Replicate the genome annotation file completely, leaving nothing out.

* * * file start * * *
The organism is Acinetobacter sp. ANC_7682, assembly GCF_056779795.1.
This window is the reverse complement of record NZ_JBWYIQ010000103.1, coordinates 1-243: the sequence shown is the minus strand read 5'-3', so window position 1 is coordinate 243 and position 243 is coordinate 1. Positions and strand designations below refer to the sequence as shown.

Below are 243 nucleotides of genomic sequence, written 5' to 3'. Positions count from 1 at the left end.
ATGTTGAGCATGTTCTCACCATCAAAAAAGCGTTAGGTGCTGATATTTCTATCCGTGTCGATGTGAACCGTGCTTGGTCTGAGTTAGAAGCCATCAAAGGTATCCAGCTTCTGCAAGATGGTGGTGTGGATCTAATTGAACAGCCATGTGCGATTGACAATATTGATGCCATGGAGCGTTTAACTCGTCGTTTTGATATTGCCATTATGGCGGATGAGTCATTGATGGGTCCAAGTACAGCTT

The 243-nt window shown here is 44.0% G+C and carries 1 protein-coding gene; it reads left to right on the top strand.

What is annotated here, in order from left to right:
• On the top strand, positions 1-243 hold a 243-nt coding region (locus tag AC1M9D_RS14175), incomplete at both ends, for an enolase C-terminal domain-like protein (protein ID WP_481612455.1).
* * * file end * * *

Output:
The organism is Acinetobacter sp. ANC_7682, assembly GCF_056779795.1.
This window is the reverse complement of record NZ_JBWYIQ010000103.1, coordinates 1-243: the sequence shown is the minus strand read 5'-3', so window position 1 is coordinate 243 and position 243 is coordinate 1. Positions and strand designations below refer to the sequence as shown.

Below are 243 nucleotides of genomic sequence, written 5' to 3'. Positions count from 1 at the left end.
ATGTTGAGCATGTTCTCACCATCAAAAAAGCGTTAGGTGCTGATATTTCTATCCGTGTCGATGTGAACCGTGCTTGGTCTGAGTTAGAAGCCATCAAAGGTATCCAGCTTCTGCAAGATGGTGGTGTGGATCTAATTGAACAGCCATGTGCGATTGACAATATTGATGCCATGGAGCGTTTAACTCGTCGTTTTGATATTGCCATTATGGCGGATGAGTCATTGATGGGTCCAAGTACAGCTT

The 243-nt window shown here is 44.0% G+C and carries 1 protein-coding gene; it reads left to right on the top strand.

What is annotated here, in order from left to right:
• On the top strand, positions 1-243 hold a 243-nt coding region (locus tag AC1M9D_RS14175), incomplete at both ends, for an enolase C-terminal domain-like protein (protein ID WP_481612455.1).